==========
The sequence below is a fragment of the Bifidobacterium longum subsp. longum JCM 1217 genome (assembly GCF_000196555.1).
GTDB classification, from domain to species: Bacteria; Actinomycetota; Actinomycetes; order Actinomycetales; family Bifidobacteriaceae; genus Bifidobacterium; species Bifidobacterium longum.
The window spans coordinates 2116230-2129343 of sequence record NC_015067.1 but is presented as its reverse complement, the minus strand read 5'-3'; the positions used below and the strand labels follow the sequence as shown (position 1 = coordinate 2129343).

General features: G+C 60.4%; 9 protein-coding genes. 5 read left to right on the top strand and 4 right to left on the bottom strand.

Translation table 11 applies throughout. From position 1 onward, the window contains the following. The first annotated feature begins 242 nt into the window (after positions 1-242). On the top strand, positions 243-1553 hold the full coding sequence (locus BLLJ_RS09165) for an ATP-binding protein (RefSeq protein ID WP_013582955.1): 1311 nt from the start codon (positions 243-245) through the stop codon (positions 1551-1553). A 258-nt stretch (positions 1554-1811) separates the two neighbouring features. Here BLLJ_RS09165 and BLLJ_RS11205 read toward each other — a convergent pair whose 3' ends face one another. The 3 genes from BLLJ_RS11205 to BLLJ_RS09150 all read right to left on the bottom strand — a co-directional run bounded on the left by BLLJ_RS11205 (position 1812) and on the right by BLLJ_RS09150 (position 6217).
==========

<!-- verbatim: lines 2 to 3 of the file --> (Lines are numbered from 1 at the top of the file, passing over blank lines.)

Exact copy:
GTDB classification, from domain to species: Bacteria; Actinomycetota; Actinomycetes; order Actinomycetales; family Bifidobacteriaceae; genus Bifidobacterium; species Bifidobacterium longum.
The window spans coordinates 2116230-2129343 of sequence record NC_015067.1 but is presented as its reverse complement, the minus strand read 5'-3'; the positions used below and the strand labels follow the sequence as shown (position 1 = coordinate 2129343).